“In 1947, Bell Laboratories invented the transistor. It was at once realized that the transistor was going to replace the vacuum tube, especially in consumer electronics such as radio and the brand-new television set. Everyone knew this; but nobody did anything about it. The leading manufacturers--at the time they were all American--began to study the transistor and to make plans for conversion to the transistor “sometime around 1970.” Till then, they proclaimed, the transistor “would not be ready.” Sony was practically unknown outside of Japan and was not even in consumer electronics at the time. But Akio Morita, Sony’s president. read about the transistor in the newspapers. As a result, he went to the United States and bought a license for the new transistor for a ridiculous sum, all of twenty-five thousand dollars. Two years later, Sony brought out the first transistor radio, which weighed less than one-fifth of comparable vacuum tube radios on the market, and cost less than one-third of what they cost. Three years later Sony had the market for cheap radios in the United States; and two years after that, the Japanese had captured the radio market all over the world.”
So why did American manufacturers reject the transistor when it was clear that it was going to replace the vacuum tube? Drucker thinks the manufacturers rejected the transistor because of a “not invented here” mindset in that it was not invented by one of the electrical and electronic leaders at the time--RCA and General Electric. He felt that it was a typical example of pride in doing things the hard way. The American manufacturers were so proud of the way their products were built that they viewed the new transistors as “low-grade, if not indeed beneath their dignity.”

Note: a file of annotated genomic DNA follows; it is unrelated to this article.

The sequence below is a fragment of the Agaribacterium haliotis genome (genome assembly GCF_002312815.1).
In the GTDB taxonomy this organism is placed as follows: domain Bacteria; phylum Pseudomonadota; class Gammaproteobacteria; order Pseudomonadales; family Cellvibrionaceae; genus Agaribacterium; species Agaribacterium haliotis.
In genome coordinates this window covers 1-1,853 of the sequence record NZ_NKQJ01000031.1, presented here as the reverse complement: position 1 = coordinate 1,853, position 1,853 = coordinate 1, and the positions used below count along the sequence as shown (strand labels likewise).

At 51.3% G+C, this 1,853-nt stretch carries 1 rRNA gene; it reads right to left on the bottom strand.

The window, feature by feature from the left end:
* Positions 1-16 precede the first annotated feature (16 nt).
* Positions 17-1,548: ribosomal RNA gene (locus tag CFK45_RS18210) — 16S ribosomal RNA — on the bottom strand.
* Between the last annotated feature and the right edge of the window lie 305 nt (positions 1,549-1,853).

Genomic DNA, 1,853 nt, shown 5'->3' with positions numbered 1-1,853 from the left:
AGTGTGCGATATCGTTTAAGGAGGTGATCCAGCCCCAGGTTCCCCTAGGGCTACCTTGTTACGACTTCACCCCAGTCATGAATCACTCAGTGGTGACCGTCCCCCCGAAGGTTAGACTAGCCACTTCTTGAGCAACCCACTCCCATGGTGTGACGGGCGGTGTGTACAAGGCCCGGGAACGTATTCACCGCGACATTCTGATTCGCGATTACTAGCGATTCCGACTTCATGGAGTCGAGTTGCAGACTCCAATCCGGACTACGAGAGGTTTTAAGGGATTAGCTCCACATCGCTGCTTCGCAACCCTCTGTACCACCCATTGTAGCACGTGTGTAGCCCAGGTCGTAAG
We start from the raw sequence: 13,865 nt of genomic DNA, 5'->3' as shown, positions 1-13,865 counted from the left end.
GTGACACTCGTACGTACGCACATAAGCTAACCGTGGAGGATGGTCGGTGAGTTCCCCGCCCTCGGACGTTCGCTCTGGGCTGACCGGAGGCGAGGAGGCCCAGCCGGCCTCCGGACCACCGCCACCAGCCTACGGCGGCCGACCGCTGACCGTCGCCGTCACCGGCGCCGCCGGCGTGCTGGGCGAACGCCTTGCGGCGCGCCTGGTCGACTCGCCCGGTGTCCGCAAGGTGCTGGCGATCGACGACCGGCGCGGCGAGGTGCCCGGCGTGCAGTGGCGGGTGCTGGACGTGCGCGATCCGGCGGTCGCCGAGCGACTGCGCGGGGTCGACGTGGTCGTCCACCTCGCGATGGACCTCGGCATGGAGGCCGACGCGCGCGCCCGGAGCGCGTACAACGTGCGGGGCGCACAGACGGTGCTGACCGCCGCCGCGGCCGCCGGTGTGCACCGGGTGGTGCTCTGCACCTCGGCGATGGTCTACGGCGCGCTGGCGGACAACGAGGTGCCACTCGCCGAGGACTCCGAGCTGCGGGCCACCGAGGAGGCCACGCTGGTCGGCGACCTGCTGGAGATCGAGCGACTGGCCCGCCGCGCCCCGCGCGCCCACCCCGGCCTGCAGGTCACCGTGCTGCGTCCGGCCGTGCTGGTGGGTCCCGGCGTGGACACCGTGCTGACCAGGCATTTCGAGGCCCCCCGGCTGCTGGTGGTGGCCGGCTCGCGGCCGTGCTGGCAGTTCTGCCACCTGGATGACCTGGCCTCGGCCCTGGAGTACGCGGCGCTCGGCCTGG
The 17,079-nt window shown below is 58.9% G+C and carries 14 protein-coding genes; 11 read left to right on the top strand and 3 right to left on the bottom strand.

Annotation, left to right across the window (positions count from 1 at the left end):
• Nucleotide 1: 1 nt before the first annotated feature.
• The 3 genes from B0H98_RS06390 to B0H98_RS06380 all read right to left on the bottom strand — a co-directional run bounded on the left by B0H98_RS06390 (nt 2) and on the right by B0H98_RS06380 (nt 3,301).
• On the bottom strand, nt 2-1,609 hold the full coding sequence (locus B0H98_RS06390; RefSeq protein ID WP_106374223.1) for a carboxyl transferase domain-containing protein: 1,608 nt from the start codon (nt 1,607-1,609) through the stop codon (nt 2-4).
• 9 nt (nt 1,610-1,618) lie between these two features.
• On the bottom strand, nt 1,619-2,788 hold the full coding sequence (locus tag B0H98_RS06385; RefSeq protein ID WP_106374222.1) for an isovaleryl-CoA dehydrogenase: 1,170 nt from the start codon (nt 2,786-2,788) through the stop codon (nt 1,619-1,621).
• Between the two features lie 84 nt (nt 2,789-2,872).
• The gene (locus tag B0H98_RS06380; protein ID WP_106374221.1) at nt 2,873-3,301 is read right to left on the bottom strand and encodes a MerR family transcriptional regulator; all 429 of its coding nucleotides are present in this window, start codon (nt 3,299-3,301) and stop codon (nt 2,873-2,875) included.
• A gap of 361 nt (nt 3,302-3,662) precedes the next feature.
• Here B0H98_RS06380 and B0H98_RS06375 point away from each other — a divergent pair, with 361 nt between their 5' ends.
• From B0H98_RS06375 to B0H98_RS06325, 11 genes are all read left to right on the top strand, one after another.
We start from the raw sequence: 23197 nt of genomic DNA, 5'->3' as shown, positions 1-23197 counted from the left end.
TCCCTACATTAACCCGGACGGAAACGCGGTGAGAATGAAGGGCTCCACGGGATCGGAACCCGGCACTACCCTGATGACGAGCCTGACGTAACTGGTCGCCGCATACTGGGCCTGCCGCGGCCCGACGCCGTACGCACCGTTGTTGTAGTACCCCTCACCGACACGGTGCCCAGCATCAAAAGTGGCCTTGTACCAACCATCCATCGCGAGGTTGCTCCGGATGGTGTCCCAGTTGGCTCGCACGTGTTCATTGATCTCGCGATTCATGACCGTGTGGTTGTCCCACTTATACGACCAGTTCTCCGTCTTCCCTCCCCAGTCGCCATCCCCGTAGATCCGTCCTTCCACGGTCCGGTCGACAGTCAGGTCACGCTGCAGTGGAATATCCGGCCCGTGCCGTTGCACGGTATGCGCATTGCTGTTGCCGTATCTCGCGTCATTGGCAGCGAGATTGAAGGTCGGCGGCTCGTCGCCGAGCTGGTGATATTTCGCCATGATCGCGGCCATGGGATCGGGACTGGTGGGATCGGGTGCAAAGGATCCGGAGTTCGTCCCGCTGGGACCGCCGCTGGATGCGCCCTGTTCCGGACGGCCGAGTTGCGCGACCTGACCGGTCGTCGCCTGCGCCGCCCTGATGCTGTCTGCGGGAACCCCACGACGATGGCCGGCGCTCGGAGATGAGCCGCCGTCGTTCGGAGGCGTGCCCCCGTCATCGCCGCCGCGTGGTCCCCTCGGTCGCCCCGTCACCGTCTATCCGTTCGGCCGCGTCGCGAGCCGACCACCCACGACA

My take is different. I think that the American manufacturers were scared of introducing the transistor too early because it would make their existing product obsolete. The problem, of course, with this strategy is that if you don’t continue to innovate and make your own products obsolete, then somebody else will. In this case, their fear of cannibalizing themselves allowed Sony to step-in and devour their high-margin radio business.
Here’s the takeaway: if you don’t continue to innovate and make your own products obsolete, then somebody else will.